July 16, 2014

NY Legislature Rejects Unjust Imprisonment Act

In February 2014, as I wrote at the time (here and here), New York Attorney General Eric Schneiderman threw his weight behind a proposed new version of the state's statute permitting those wrongly imprisoned to recover against the State. The amended statute would loosen the stringent qualifiers, making it easier for somebody who was wrongly convicted and imprisoned to recover. According to the New York Law Journal, the proposed bill, although backed by the A.G., died in committee and never made it onto the Senate floor for a vote. Similarly, as previously reported, a proposed Commission on Prosecutorial Conduct was recently shot down by the NY legislature.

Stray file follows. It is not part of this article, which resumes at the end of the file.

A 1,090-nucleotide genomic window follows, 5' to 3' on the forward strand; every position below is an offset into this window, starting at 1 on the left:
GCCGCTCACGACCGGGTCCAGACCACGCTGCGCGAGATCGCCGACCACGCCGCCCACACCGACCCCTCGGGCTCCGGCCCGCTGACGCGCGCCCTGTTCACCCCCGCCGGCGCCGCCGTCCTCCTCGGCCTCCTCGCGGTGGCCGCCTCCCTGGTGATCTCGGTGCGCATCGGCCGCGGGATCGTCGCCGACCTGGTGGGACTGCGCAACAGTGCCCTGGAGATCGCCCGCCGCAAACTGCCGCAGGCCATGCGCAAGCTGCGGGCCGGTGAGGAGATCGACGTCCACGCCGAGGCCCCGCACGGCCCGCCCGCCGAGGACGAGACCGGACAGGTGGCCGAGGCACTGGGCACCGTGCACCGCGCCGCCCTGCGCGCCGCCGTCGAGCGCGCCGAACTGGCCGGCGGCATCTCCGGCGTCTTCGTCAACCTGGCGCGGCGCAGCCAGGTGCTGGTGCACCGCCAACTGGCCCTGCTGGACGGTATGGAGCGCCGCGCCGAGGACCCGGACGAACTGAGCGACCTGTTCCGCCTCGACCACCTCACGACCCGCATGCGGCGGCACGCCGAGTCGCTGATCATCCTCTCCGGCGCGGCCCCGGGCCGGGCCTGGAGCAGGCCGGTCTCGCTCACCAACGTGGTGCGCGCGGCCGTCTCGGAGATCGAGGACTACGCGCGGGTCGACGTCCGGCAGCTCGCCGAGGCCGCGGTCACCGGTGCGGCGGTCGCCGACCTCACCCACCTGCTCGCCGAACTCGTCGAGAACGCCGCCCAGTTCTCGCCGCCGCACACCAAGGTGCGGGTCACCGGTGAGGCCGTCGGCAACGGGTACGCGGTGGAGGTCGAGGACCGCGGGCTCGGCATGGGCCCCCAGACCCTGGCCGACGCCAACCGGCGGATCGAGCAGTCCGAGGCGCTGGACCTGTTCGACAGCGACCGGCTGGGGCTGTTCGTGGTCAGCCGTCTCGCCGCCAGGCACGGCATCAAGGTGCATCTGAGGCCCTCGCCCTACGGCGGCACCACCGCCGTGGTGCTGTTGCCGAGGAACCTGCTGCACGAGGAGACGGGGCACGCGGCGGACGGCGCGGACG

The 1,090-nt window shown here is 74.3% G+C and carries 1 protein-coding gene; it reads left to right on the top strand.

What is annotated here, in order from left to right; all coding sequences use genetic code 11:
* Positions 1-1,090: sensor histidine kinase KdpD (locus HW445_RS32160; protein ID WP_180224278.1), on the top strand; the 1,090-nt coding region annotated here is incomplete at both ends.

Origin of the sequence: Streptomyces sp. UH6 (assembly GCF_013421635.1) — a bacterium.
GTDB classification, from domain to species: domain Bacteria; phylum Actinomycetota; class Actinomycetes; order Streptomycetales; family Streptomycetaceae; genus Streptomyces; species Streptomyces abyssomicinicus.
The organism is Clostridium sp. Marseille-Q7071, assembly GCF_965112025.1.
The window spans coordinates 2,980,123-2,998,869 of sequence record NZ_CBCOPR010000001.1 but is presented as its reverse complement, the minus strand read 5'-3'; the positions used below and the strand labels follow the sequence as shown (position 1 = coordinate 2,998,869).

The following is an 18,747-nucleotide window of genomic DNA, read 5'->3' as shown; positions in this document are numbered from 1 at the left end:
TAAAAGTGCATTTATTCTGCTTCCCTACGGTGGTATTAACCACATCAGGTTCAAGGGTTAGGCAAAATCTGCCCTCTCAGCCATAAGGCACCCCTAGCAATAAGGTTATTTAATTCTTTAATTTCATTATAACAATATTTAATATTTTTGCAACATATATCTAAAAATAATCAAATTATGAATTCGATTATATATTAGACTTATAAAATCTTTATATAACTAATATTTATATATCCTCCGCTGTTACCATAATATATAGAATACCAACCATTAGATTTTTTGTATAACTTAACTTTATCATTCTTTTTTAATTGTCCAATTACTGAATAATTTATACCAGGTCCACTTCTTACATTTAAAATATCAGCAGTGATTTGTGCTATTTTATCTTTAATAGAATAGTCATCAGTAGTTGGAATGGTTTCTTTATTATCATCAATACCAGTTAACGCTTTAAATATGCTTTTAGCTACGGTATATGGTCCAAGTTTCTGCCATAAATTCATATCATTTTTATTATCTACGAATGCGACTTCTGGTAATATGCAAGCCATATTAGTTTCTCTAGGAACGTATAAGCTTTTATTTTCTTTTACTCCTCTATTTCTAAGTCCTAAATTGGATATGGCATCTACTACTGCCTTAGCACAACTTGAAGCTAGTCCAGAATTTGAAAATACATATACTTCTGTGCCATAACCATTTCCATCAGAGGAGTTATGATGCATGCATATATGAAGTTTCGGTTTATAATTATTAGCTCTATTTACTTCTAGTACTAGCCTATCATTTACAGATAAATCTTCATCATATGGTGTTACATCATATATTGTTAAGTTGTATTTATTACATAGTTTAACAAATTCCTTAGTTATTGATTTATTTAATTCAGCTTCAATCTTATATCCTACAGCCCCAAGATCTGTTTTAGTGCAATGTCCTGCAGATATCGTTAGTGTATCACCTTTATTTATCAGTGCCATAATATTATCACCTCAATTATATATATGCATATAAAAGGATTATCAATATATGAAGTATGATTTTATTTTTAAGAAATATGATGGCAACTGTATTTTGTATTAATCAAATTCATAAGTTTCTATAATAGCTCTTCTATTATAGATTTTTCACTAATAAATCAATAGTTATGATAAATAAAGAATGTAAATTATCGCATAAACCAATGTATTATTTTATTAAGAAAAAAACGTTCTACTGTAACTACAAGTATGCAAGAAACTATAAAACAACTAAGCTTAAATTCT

As more and more wrongful conviction cases come to light, it becomes increasingly apparent that there are fundamental flaws in our criminal justice system. These include, but are not limited to, the way in which the police are policed and the lack of any prosecutorial oversight and the safety net of absolute immunity for prosecutors. Albany's refusal to acknowledge the obvious, or take any steps to address these issues will only exacerbate these problems.

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